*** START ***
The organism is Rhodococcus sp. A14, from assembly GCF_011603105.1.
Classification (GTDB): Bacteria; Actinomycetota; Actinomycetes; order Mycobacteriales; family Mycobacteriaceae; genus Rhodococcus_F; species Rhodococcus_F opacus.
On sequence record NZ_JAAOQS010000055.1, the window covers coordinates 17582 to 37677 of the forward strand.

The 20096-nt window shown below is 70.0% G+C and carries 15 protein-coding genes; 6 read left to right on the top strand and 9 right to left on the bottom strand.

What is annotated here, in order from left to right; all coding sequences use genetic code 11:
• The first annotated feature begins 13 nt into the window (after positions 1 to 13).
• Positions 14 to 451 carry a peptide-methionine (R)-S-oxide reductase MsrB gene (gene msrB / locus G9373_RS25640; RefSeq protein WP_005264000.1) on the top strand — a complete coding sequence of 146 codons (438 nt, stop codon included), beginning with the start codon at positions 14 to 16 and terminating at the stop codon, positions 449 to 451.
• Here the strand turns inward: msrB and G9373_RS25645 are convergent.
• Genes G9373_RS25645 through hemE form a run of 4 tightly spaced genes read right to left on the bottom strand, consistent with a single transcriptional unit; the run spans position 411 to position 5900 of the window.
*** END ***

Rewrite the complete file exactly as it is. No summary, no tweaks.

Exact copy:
The organism is Rhodococcus sp. A14, from assembly GCF_011603105.1.
Classification (GTDB): Bacteria; Actinomycetota; Actinomycetes; order Mycobacteriales; family Mycobacteriaceae; genus Rhodococcus_F; species Rhodococcus_F opacus.
On sequence record NZ_JAAOQS010000055.1, the window covers coordinates 17582 to 37677 of the forward strand.

The 20096-nt window shown below is 70.0% G+C and carries 15 protein-coding genes; 6 read left to right on the top strand and 9 right to left on the bottom strand.

What is annotated here, in order from left to right; all coding sequences use genetic code 11:
• The first annotated feature begins 13 nt into the window (after positions 1 to 13).
• Positions 14 to 451 carry a peptide-methionine (R)-S-oxide reductase MsrB gene (gene msrB / locus G9373_RS25640; RefSeq protein WP_005264000.1) on the top strand — a complete coding sequence of 146 codons (438 nt, stop codon included), beginning with the start codon at positions 14 to 16 and terminating at the stop codon, positions 449 to 451.
• Here the strand turns inward: msrB and G9373_RS25645 are convergent.
• Genes G9373_RS25645 through hemE form a run of 4 tightly spaced genes read right to left on the bottom strand, consistent with a single transcriptional unit; the run spans position 411 to position 5900 of the window.